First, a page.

Reporter at small, yours truly, watched this seven-member panel discussion from start to finish last night. My takeaway? Six trad publishing professionals versus one Amazon mouthpiece. Since Amazon sent “I don’t work for them, they just paid my plane ticket” indie blogger David Vandagriff (The Passive Voice) who had to be shot with verbal tranquilizer darts by the moderator on several occasions, the balance seemed fair. Amazon *was* asked to send actual company spokespeople, but declined. So instead they dissed the whole affair by offering one of the leaders of the pitchfork brigade. It made for an interesting evening, if not particularly useful.
For those of us who know the deep background on the issues, the panel provided little new insight. The two intriguing bones I tucked into my virtual backpack to chew on later? Columbia Law School professor Tim Wu said Amazon appears to be directing customers toward favored (ad-supported) products in lieu of others, which is illegal. For those of us who work with Amazon as vendors, watching the magical sales algorithms perform fascinating gymnastics that do, you know, seem like impossible coincidences, the only surprise in his statement was the word “illegal.”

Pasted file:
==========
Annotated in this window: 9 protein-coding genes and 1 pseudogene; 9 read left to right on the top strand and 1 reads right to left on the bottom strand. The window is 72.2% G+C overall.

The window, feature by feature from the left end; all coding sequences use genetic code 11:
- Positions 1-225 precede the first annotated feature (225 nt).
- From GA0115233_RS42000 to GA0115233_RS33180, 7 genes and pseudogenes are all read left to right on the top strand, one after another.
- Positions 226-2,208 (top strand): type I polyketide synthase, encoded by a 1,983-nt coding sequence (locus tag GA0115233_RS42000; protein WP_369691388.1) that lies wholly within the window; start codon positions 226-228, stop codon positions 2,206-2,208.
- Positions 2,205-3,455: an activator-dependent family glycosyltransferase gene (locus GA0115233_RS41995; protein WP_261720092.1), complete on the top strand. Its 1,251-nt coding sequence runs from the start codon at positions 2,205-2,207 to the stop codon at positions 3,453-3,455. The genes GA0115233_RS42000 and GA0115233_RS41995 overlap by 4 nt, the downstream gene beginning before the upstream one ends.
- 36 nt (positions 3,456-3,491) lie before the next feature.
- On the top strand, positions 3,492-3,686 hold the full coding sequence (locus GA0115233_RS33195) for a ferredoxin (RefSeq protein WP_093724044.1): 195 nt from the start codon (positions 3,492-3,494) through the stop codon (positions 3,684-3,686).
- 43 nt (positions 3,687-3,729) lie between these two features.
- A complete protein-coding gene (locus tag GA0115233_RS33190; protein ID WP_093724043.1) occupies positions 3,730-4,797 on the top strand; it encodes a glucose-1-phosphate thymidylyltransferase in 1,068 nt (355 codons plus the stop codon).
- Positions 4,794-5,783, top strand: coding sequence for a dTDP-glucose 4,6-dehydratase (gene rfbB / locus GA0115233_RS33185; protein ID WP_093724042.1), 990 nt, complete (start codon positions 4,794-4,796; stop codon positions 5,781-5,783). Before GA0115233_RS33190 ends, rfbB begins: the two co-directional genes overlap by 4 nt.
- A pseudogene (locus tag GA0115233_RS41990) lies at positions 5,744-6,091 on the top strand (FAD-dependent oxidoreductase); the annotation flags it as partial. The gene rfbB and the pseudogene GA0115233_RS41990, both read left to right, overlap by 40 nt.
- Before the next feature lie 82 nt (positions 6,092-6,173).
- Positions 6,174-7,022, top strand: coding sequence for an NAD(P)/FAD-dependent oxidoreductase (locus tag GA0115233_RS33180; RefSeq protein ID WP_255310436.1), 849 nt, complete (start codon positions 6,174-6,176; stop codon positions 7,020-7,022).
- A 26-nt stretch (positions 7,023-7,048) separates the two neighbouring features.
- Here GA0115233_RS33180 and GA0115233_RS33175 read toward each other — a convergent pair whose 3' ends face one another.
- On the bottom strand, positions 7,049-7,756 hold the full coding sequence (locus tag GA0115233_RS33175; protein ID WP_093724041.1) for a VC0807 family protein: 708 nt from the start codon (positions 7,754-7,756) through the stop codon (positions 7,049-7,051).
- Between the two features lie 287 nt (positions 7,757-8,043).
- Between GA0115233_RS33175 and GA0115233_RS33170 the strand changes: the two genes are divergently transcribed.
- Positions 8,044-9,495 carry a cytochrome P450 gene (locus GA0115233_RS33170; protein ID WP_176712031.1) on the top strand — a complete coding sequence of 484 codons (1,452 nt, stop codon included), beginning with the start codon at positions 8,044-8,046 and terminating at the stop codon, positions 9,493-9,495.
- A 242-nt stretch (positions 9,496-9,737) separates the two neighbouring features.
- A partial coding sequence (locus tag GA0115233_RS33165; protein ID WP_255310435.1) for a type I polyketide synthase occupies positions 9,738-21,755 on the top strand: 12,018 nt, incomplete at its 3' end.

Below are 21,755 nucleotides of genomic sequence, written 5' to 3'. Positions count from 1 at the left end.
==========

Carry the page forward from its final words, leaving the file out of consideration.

Secondly, he noted that research on corporate life cycles shows this pattern: The start-up kid is widely perceived as brilliant and innovative and friendly. The growing adult corporation is everyone’s good-natured buddy. The mature corporation is a wise community leader. But then . . . threatened by newcomers, perhaps slowed by its own ponderous size, and grown arrogant with success, the corporation turns cranky and mean. Wu sees signs that Amazon has reached that stage.
So . . . I don’t have a lot in common with the corporate world of big publishing, but do trust that world more than a future in which Amazon could dominate the distribution, pricing and marketing of books not only in this country but worldwide.
I notice today that the nearly 800 comments on the panel’s NY public library site appear to be mostly self-pubs armed with the usual rants. Their take on Tool vs. Tool is, naturally, the opposite of mine.